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Advocacy group: Ohio could lead in clean energy
NextGen Climate says focus on state by presidential candidates could make a  big difference

Andy Chow
Tom Steyer says the 2016 election is an opportunity for Ohio
Courtesy of Nextgen Climate
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Though there’s some controversy in Ohio around energy standards and proposals, a national group calling for attention to climate change says the state has the power to shift federal policy and demand clean energy development. Statehouse correspondent Andy Chow reports.

LISTEN: How Ohio could lead on clean energy

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NextGen Climate is calling on all presidential candidates to find a way to power the country with at least 50% coming from clean energy sources by 2030. The group’s President Tom Steyer visited Columbus to tell advocates that Ohio would greatly benefit from this kind of policy change because of the state’s manufacturing capacity, and its role in presidential politics.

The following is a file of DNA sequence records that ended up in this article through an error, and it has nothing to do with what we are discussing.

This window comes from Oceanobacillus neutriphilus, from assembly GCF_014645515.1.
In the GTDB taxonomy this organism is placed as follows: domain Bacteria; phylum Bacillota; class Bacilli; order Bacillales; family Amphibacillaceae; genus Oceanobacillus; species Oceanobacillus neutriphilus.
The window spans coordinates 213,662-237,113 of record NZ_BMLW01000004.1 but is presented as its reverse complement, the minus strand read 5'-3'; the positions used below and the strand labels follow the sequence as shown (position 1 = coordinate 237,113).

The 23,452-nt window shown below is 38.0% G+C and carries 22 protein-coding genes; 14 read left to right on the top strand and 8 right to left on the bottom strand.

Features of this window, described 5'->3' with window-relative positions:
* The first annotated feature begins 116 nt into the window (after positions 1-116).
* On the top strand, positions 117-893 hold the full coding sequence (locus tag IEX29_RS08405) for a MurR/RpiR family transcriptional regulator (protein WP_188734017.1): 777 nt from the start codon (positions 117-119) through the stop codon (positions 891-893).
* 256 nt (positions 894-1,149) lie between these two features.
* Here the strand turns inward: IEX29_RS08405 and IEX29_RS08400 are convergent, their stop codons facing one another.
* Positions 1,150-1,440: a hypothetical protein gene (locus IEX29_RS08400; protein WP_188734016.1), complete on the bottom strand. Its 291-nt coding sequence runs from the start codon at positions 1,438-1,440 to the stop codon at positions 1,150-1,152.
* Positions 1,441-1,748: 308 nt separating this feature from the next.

“This is a state that has incredible potential and politically is going to be at the center of the world in 2016 whether you like it or not and it’s our really firm intention that this issue be at the center of this political campaign,” said Steyer.


The state had its own green energy standards to reach a certain amount of renewable energy generation and efficiency by 2025 but those standards were frozen for two years by a conservative state legislature.  The U.S. EPA is calling for reduced carbon emission standards, but the Ohio EPA wants the courts to review those rules before moving forward with compliance.

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